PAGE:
A talented young artist at Plas Newydd
Plas Newydd is home to one of the largest and most well-known murals in the United Kingdom, painted by artist Rex Whistler. This ambitious and fantastical mural, over 17.5 metres long, was designed as an imaginary view from the windows of Plas Newydd House in Wales.
In 2019 a large project began to upgrade the pipes and wires throughout the house, however in March 2020 as the country went into lockdown, tools were put down and the works were paused.
Today you will see evidence of unfinished pipework and some ‘rough edges’ throughout the house. Essential works have continued, and we hope to start the larger works again soon.
Rex Unfinished – 4 March to 6 November 2022
In this unfinished house we are presenting an exhibition of unfinished artworks by Rex, some of which are on show for the first time in over a decade, for people to see and enjoy whilst we are in this transitional phase.
Some of the highlights of ‘Rex Unfinished’ include a self-portrait of Rex painted in 1939, lying on the grass and looking towards the mansion, the Menai Strait and the mountains of Snowdonia.
Rex was also a familiar name in theatre production, having designed costumes, sets and backdrops. Rex painted the backdrop for a production called ‘The Luck of the Devil’, shown at the Players’ Theatre in 1939. We have worked with specialist paintings conservators to protect and display this unique piece.
Rex and the Paget family
During his time at Plas Newydd, Rex would socialise with the family, often painting their portraits. ‘The Family in the Music Room’ also known as the ‘conversation piece’ you will see Charles (6th Marquess) Marjorie (6th Marchioness) and their children posing in the music room. Painted between 1938-1939 the piece is unfinished as the face of Caroline, the eldest child of Charles, is blank.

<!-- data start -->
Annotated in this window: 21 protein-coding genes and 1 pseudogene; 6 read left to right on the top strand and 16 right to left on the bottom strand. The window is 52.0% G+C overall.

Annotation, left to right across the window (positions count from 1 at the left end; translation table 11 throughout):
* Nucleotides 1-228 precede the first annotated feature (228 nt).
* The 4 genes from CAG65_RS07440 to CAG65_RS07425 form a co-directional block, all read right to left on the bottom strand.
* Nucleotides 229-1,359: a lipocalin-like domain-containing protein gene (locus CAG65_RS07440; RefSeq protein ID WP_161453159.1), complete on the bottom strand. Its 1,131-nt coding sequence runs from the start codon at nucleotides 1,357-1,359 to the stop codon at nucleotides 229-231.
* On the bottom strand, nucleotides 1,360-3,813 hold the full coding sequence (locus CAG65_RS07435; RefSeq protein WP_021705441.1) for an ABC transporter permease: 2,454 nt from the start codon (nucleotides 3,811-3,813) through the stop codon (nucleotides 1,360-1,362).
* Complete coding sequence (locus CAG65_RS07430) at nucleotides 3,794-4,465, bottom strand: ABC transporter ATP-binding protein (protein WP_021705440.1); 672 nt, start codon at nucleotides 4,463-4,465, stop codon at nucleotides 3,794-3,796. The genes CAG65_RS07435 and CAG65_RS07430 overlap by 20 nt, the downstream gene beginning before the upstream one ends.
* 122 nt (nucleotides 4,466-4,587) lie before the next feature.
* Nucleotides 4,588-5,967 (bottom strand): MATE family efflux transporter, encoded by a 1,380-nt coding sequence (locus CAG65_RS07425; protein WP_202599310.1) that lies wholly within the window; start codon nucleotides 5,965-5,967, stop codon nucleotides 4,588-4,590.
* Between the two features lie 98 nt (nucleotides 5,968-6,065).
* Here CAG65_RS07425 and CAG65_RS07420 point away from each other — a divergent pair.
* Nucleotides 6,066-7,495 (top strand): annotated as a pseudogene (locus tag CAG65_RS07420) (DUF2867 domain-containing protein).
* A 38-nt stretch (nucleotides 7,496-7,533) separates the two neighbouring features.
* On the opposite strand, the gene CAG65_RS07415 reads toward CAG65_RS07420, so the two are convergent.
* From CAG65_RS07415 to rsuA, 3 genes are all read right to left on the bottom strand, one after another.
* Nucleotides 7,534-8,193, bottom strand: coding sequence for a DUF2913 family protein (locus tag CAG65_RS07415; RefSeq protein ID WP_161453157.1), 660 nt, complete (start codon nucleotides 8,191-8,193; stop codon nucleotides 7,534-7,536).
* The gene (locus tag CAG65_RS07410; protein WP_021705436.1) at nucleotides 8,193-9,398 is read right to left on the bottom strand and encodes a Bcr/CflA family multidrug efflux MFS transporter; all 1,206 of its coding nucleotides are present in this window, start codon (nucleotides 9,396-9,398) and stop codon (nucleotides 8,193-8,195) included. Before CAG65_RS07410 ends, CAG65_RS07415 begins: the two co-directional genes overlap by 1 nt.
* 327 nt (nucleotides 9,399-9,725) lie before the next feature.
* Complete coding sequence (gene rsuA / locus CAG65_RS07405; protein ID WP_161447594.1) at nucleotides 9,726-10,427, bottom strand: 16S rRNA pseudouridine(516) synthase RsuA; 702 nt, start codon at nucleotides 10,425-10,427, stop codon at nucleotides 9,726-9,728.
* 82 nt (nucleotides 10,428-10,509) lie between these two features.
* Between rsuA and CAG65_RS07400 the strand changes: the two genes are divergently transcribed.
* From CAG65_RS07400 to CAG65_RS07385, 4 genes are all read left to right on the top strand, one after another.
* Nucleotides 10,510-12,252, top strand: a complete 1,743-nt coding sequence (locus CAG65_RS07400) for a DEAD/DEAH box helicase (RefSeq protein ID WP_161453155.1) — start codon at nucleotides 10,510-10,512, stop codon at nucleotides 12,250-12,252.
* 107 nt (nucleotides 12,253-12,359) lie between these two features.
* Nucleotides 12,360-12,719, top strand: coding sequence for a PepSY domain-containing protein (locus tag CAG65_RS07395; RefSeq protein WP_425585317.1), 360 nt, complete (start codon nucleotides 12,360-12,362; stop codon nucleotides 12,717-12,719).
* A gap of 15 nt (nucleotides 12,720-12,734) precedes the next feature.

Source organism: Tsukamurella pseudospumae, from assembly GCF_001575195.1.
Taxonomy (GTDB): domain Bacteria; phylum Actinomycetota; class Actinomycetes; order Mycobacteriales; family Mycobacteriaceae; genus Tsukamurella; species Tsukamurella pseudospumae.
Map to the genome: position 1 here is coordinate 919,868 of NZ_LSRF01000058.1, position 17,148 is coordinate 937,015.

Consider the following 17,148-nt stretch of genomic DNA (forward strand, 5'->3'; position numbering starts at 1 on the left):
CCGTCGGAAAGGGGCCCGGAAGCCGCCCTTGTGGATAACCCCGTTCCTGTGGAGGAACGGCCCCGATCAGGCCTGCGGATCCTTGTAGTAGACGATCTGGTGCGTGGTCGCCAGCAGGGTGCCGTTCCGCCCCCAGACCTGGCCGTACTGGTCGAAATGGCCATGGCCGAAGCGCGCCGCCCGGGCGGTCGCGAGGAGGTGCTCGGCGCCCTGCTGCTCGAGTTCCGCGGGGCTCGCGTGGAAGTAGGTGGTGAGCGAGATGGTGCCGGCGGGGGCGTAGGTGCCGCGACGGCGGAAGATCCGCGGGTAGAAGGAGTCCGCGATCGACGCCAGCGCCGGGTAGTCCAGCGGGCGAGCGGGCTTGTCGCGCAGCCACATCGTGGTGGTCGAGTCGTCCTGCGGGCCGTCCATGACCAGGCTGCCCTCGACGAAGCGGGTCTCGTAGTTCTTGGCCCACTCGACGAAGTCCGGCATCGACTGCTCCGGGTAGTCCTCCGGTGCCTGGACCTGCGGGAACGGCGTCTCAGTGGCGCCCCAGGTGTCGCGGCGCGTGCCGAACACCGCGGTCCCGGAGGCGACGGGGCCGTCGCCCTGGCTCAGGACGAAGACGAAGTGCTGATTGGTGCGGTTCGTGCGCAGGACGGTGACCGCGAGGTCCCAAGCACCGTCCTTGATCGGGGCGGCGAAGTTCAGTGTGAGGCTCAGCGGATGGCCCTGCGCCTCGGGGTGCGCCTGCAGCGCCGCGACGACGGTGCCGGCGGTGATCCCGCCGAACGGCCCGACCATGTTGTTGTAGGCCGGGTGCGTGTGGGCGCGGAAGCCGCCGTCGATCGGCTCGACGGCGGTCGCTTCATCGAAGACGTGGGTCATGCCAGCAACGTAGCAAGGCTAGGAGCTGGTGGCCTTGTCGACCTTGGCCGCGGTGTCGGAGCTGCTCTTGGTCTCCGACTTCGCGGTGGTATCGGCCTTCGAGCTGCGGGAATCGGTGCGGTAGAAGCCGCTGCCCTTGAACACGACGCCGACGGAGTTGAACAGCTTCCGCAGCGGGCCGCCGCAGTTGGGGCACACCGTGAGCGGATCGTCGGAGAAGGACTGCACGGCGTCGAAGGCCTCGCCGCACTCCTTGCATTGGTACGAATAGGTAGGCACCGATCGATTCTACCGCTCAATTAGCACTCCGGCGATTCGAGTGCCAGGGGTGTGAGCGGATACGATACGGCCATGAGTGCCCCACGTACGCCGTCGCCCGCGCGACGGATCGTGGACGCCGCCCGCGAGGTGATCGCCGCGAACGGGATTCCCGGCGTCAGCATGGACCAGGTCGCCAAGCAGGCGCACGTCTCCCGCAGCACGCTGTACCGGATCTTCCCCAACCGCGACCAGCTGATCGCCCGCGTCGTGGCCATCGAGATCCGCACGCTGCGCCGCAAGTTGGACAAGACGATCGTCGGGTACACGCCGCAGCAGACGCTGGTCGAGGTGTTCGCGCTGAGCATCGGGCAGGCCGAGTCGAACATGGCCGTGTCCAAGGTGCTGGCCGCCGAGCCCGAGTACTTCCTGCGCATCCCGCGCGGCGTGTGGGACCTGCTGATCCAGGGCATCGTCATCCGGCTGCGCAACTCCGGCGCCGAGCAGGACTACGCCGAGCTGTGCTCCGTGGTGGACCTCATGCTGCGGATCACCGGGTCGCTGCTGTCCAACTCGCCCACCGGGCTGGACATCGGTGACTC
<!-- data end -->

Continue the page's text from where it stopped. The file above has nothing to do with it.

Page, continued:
Rex Whistler always intended to return to Plas Newydd after the Second World War to complete some of the unfinished details of his work. Tragically, he was killed on his first day of active duty in France on the 18 July 1944.
During the reservicing work, access to the upstairs of the house cannot always be guaranteed, but will remain open whenever possible.
Beginnings of Rex Whistler
Rex Whistler created his first commissioned mural whilst still a student at the Slade School of Art in London. Once the mural was unveiled in the famous Tate Britain art gallery in 1927, he became very sought after. Whistler first visited Plas Newydd at Easter in 1936, and the commission was agreed that April.
By July that same year, Rex created a smaller, detailed watercolour of the whole composition to plan out the mural. The commission is believed to have been the idea of Lady Marjorie, the wife of the 6th Marquess.
The ambitious and fantastical mural, over 17.5 metres long, was designed as an imaginary view from the windows of Plas Newydd.
Rex Whistler was a master of complex compositions that could deceive the eye. This European fantasy landscape encourages us to think we are standing at the edge of the sea on a paved promenade looking onto a stone jetty. In the distance is a coastal town featuring Roman architecture, along with identifiable British buildings, all backed by the mountains of Snowdonia.
This playful scene was one of Whistler’s great masterpieces, and he even included a portrait of himself as a gardener with broom in hand.
As well as a commissioned artist during his time at Plas Newydd, he was also a much-welcomed guest of the 6th Marquess’s family.
Rex spent much time with the family in the 1930s. He regularly attended parties and staying at the house. Rex fell in love with the family's eldest daughter, Lady Caroline, and became a great friend to the current Lord Anglesey.